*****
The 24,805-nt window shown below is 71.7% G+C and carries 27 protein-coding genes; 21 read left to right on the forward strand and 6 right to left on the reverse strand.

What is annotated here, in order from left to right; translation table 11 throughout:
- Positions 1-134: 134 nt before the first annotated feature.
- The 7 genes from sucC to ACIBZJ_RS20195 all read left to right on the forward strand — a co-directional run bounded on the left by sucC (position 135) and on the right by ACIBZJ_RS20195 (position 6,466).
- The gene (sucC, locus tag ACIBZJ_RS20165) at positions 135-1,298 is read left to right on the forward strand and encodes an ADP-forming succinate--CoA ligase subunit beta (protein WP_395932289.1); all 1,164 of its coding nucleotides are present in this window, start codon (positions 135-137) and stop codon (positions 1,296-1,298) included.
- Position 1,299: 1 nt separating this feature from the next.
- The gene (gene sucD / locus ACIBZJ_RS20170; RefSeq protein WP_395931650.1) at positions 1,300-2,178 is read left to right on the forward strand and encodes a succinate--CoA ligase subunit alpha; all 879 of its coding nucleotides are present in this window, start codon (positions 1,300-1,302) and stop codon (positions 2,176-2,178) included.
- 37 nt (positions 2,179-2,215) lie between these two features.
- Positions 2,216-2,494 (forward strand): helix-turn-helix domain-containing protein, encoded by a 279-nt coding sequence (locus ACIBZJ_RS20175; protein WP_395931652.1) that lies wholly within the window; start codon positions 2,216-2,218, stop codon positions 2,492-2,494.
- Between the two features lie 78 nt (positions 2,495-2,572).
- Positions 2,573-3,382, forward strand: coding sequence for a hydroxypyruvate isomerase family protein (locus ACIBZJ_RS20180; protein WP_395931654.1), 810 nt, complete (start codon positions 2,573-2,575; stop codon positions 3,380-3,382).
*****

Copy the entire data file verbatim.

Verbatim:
The 24,805-nt window shown below is 71.7% G+C and carries 27 protein-coding genes; 21 read left to right on the forward strand and 6 right to left on the reverse strand.

What is annotated here, in order from left to right; translation table 11 throughout:
- Positions 1-134: 134 nt before the first annotated feature.
- The 7 genes from sucC to ACIBZJ_RS20195 all read left to right on the forward strand — a co-directional run bounded on the left by sucC (position 135) and on the right by ACIBZJ_RS20195 (position 6,466).
- The gene (sucC, locus tag ACIBZJ_RS20165) at positions 135-1,298 is read left to right on the forward strand and encodes an ADP-forming succinate--CoA ligase subunit beta (protein WP_395932289.1); all 1,164 of its coding nucleotides are present in this window, start codon (positions 135-137) and stop codon (positions 1,296-1,298) included.
- Position 1,299: 1 nt separating this feature from the next.
- The gene (gene sucD / locus ACIBZJ_RS20170; RefSeq protein WP_395931650.1) at positions 1,300-2,178 is read left to right on the forward strand and encodes a succinate--CoA ligase subunit alpha; all 879 of its coding nucleotides are present in this window, start codon (positions 1,300-1,302) and stop codon (positions 2,176-2,178) included.
- 37 nt (positions 2,179-2,215) lie between these two features.
- Positions 2,216-2,494 (forward strand): helix-turn-helix domain-containing protein, encoded by a 279-nt coding sequence (locus ACIBZJ_RS20175; protein WP_395931652.1) that lies wholly within the window; start codon positions 2,216-2,218, stop codon positions 2,492-2,494.
- Between the two features lie 78 nt (positions 2,495-2,572).
- Positions 2,573-3,382, forward strand: coding sequence for a hydroxypyruvate isomerase family protein (locus ACIBZJ_RS20180; protein WP_395931654.1), 810 nt, complete (start codon positions 2,573-2,575; stop codon positions 3,380-3,382).